In Conversation with Adam Connolly
How did you get into the Video Production Industry - was it by accident or design?
I’d say it was by design, but later in life than I would have liked. I come from a family of tradies and blue collar workers, a trade was always the path I would follow and something I deeply respect. However there was an artistic side to my family as well, my Nanna was a painter and my Grandfather a poet which I didn’t discover until he had passed. Growing up I loved film/video, someone in my family always had a camcorder in hand.
After high school I studied multimedia before getting a “real” job, that’s where I first started editing. After a career as a geotechnician I went back to school to study film and television to begin my career as an Editor.
“Since then I’ve never looked back. When changing careers, my goal was to say “yes” to any production job/opportunity I could and work hard when I got one. I just wanted to work in the industry I didn’t care where.
My first break into the industry was an opportunity to assist Editor Bill Murphy [ASE] on some of his work, Bill was my first Mentor and someone I really admire.”
So far, what’s been the biggest challenge of your career?
Moving into the Creative Director role at Visual Domain was my biggest challenge. Heading up a production team of 70 talented individuals, all at different stages of their career, was a mammoth job. And then 4 months after I started we were thrown into covid lockdowns.
Going from being a part of the crew and moving into a leadership role was a big learning curve, learning how to lead a team as we completely changed the way we work was something else. Each day was a new challenge, but I was lucky to have an amazing team to go through it with. A team with such high care for their craft and the work we do. It was a humbling experience and a time I’ll never forget.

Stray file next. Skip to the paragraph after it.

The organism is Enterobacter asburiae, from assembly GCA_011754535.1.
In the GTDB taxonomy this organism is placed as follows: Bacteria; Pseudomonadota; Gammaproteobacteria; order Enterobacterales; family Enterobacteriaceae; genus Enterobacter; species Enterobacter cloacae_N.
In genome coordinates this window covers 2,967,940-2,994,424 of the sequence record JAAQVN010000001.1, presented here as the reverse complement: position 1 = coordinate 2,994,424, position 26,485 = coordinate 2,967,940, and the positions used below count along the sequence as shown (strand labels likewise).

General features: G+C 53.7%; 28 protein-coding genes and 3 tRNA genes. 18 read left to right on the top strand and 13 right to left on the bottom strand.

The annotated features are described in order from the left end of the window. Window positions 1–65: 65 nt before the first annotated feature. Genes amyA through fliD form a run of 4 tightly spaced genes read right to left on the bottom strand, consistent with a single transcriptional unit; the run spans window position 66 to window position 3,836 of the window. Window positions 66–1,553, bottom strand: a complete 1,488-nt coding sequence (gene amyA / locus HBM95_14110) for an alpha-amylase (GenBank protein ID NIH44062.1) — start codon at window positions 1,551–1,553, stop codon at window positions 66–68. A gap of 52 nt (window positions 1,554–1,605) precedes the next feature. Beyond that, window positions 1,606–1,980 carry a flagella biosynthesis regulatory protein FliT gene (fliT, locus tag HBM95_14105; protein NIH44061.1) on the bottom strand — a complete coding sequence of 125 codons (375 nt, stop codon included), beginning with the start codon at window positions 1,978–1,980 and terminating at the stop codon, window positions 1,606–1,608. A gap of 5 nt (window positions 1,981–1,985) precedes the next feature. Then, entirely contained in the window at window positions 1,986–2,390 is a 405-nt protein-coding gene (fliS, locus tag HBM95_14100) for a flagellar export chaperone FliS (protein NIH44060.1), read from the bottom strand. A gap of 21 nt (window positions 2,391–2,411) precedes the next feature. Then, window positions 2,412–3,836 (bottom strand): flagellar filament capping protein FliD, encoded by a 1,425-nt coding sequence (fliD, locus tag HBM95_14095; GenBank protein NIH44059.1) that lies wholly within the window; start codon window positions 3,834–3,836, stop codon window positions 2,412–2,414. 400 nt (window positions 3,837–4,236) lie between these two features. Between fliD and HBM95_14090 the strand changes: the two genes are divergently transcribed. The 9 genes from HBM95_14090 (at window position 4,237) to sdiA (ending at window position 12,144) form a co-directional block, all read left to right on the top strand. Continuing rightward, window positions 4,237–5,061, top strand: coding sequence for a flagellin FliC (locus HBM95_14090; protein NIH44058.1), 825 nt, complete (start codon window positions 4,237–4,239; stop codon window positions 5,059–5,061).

How has the Video Production industry changed during your time?
From MiniDV Tapes to AI technology the change is mindblowing. But change is going to happen and we just need to embrace it and be at the forefront of learning and developing the way we work.
As new tools come out like AI, we need to understand how we can use them as a creative tool and how they can unlock the potential of our team and the business.
Alongside the technology jump has been the appetite for video. The breadth of work we do is getting wider and wider. The need for video, combined with the speed at which clients want the work, means we are always looking at how we can refine and streamline our systems without compromising quality or creativity. Which is why adapting to new tools as they come out and using them to our advantage is essential.
If you could change something about your industry, what would it be?
I love what I do and all the baggage that comes with it. Working in other industries and coming into production later has given me the experience to know when you have it good. So there isn’t much I’d change.
Our job is a dream when we have a client who; Wants to create good and inspiring work. The right budget to bring the best out of the production. And the time so we don’t rush the process.
It is rare we get all 3 of these. But being in video production, it’s all part of the game. Having those pressures is part of the fun and each day feels like a masterclass in creative thinking and problem solving.
What would be your advice to someone wanting to get into video production?
Say “Yes” to opportunities and work hard. It’ll take you a long way.
In between jobs, you can learn so much from the university of youtube these days. Practice. Practice. Practice. Then as you learn, soak up as much inspiration as you can, shape your style and find your voice.
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